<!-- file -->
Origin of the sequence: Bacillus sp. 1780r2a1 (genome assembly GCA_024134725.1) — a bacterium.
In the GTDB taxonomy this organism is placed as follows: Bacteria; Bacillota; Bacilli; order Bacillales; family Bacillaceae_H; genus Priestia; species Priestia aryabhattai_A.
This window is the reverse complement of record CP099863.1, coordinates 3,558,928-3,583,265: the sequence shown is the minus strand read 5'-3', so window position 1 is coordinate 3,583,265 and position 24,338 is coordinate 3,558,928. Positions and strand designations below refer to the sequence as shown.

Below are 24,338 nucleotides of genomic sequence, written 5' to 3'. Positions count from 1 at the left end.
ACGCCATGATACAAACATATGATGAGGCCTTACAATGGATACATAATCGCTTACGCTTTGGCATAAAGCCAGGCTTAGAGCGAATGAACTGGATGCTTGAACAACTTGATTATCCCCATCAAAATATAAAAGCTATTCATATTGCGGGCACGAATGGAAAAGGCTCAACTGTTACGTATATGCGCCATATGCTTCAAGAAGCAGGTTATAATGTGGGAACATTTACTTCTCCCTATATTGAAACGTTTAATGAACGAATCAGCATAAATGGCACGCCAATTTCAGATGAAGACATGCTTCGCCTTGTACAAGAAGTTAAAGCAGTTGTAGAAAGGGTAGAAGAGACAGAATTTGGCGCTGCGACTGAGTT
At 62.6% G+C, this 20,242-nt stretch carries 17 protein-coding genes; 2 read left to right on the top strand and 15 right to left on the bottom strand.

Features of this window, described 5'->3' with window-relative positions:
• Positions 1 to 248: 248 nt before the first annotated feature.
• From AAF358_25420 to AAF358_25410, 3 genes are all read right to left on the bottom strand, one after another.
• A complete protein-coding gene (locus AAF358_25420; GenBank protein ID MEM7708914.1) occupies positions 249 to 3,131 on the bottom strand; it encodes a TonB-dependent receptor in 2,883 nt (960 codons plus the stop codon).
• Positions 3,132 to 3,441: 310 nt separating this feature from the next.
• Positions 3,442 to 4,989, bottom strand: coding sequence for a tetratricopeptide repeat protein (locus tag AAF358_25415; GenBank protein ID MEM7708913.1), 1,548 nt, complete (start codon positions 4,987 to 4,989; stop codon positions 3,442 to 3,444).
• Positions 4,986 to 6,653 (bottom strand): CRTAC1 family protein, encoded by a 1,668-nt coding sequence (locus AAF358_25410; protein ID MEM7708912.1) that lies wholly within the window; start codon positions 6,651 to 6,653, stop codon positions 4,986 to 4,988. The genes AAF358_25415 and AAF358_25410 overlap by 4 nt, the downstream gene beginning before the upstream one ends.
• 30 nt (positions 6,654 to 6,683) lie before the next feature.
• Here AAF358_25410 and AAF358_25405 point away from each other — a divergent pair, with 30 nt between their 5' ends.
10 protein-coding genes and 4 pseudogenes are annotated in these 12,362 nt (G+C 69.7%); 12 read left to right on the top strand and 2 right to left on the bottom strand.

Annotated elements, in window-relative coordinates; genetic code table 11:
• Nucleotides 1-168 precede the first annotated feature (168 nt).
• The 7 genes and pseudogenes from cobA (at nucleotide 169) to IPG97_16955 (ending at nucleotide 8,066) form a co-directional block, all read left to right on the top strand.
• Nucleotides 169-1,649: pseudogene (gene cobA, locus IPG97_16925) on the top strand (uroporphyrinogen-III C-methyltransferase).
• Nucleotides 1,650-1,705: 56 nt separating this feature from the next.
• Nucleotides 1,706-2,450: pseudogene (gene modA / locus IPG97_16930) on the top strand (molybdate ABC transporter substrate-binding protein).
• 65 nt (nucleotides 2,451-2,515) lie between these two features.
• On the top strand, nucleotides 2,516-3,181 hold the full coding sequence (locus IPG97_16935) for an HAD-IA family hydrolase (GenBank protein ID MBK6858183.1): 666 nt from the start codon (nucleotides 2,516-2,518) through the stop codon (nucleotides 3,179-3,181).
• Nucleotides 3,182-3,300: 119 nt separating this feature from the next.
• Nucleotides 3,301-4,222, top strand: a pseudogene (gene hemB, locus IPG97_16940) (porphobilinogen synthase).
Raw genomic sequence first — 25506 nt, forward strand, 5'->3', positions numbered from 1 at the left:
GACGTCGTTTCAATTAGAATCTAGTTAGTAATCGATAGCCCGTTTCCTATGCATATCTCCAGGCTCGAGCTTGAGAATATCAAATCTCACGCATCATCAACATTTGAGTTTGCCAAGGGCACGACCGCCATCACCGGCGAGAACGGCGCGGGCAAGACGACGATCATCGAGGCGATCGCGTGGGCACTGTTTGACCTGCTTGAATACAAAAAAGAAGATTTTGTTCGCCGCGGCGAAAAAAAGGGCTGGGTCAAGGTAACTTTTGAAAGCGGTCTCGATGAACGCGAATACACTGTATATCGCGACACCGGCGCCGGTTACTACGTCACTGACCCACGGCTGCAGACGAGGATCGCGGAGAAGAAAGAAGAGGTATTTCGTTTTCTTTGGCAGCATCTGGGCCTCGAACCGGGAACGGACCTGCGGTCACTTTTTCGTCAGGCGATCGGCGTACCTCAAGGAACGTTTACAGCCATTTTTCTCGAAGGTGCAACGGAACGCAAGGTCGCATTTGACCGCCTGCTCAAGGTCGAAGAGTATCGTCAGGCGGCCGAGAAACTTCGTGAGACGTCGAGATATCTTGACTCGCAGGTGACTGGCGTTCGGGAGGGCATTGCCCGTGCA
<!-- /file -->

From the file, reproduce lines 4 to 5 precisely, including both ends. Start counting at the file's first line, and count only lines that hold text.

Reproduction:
Below are 24,338 nucleotides of genomic sequence, written 5' to 3'. Positions count from 1 at the left end.
ACGCCATGATACAAACATATGATGAGGCCTTACAATGGATACATAATCGCTTACGCTTTGGCATAAAGCCAGGCTTAGAGCGAATGAACTGGATGCTTGAACAACTTGATTATCCCCATCAAAATATAAAAGCTATTCATATTGCGGGCACGAATGGAAAAGGCTCAACTGTTACGTATATGCGCCATATGCTTCAAGAAGCAGGTTATAATGTGGGAACATTTACTTCTCCCTATATTGAAACGTTTAATGAACGAATCAGCATAAATGGCACGCCAATTTCAGATGAAGACATGCTTCGCCTTGTACAAGAAGTTAAAGCAGTTGTAGAAAGGGTAGAAGAGACAGAATTTGGCGCTGCGACTGAGTT